One wedding and a coup

One wedding and a coup

Regardless of how big or small and where in the world it may be taking place, weddings are usually prepared for well in advance. But what do you do when something unexpected, like a coup, happens? Numerous couples, who had surely imagined to spend their big day a lot differently on July 15-16 last year, either postponed the event or went ahead with it, making slight alterations. One such case was my own wedding

As a compulsive planner, whose plans always collapse for one reason or another, the old Yiddish proverb, "We plan, God laughs," never fails to give me the giggles.

We had planned to have a street wedding in front of our Istanbul home. The tables and chairs were hired. The orchestra was booked months in advance. Catering, lighting, the sound system, they were all ready. Mum had flown in from Australia. We had relatives and friends fly in from other parts of the world and Turkey just for the wedding. Since we knew that this would be the case and having decided to organize a street wedding, the weather had to be perfect, everybody had to be on summer break and able to make it. So the date was set: The henna party would be on July 15, 2016 and the wedding would be the next day, on July 16.

By Friday evening on July 15, we were all set for the henna party.

In Anatolian tradition henna nights would be organized as a farewell to the bride – generally a heartbreaking event as after the wedding the bride would naturally leave her family and no longer share the same roof with them. Keep in mind that back in those days, traveling from one point to another could take days. Yet, in recent times, the henna ceremony has become a night of entertainment and celebration.

My henna party started off a little slow as we did not have a huge crowd. The majority of the people we invited had decided to come to the wedding the following day as traveling between districts in Istanbul – especially crossing the bridge on a Friday night – is generally excruciatingly painful. The majority of our guests from abroad and other provinces had made it along with a small number of Istanbulite friends.

Soon after we decided to get started with the traditional henna ceremony. It was time to prepare the henna paste, which, according to custom, needs to be mixed by someone who has never been divorced and has a happy, established marriage.

While the henna was being prepared and guests continued to dance away outside, I changed into my century-old caftan, handed down to me from my grandmother – it was her mother's. Being in possession of something so precious and extraordinary, I did not want to wear the "classic" henna outfit, called "bindallı" in Turkish, usually an embellished velvet caftan, or the more recent "trend" outfits that are reminiscent of sultans' gowns. Then came over my head a large red veil, covering my entire face, but sheer enough for me to see through.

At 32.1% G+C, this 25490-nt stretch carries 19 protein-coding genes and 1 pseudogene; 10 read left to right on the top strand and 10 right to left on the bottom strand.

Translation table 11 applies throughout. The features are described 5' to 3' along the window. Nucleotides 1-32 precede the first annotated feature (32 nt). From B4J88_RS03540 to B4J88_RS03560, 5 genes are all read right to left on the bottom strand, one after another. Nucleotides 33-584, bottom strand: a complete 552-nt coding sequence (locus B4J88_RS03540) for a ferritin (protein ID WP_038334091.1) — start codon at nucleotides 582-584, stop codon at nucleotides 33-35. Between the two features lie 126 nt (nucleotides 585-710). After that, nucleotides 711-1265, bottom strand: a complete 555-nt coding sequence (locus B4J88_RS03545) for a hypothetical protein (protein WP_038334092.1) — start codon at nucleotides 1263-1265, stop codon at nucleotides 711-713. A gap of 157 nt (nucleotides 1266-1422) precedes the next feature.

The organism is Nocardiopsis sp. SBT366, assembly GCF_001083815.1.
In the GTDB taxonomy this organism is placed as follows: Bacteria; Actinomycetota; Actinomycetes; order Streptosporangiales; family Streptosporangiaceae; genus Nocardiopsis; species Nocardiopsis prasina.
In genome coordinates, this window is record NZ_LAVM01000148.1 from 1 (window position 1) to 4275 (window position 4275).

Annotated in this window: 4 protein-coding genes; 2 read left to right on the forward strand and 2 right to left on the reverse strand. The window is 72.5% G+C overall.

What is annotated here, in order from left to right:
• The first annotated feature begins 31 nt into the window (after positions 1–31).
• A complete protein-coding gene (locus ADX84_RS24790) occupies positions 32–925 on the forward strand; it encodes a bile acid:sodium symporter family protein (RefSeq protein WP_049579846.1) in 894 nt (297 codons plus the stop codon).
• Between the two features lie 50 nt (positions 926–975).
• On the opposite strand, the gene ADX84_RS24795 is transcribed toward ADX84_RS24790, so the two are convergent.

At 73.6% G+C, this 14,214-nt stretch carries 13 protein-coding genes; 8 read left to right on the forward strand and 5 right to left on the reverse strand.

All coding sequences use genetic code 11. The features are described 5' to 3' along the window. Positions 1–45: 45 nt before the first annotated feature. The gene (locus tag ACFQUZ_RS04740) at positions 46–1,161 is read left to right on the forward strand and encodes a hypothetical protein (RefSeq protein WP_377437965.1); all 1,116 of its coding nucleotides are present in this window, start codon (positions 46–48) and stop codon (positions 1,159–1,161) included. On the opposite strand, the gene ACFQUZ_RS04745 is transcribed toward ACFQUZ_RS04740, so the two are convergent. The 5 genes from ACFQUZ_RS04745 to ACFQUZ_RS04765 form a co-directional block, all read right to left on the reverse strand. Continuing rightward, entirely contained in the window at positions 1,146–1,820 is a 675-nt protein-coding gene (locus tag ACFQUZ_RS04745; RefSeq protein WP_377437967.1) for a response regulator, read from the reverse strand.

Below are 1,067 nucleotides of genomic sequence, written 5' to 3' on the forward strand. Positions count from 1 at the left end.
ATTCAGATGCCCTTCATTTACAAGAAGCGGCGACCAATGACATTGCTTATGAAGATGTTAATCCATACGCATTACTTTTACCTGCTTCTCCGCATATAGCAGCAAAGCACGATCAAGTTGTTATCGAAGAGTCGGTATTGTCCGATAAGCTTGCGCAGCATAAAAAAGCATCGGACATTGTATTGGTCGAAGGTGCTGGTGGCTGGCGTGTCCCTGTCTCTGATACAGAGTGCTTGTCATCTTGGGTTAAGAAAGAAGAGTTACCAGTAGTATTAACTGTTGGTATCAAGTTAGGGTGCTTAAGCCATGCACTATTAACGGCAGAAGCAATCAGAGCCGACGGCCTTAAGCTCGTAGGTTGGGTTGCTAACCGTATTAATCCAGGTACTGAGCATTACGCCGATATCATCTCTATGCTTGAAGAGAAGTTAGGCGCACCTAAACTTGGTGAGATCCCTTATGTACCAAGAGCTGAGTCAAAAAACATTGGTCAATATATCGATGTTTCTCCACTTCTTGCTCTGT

In the meantime, outside, two chairs – one for the bride, the other for the groom – were placed right in the middle of the street – or call it the stage if you like – to allow guests a proper view of the henna ritual. By then the henna paste was ready on a tray decorated with burning candles. According to custom, single female guests are each given a candle to hold. When everybody is ready, the henna tray is brought out and the bride and groom follow, who are then followed by all the single ladies holding the candles while singing and going around the chairs on which the bride and groom are seated.

It is time to make the bride cry. So all the girls start singing the renowned folkloric henna song, "Yüksek Yüksek Tepelere" (In the High Hills).

Originated from the Malkara town of northwestern Tekirdağ province, this song is the story of beautiful young Zeynep's heart-wrenching longing for her family. After her wedding Zeynep leaves her family to move to her husband's town. Legend has it that it took three days and three nights to get to her new home. Zeynep, unable to see her family again for seven years, sang "Yüksek Yüksek Tepeler" every day, crying her heart out.

In The High Hills

Don't let them build homes in the high hills
Don't let them wed girls to faraway countries
Don't let them to disdain her mother's one and only

Let the flying birds sense it
I miss my mother
Both my mother and my father
I miss my village

If only my father had a horse so he could ride it to come see me
If only my mother had a sail so she could set it to come see me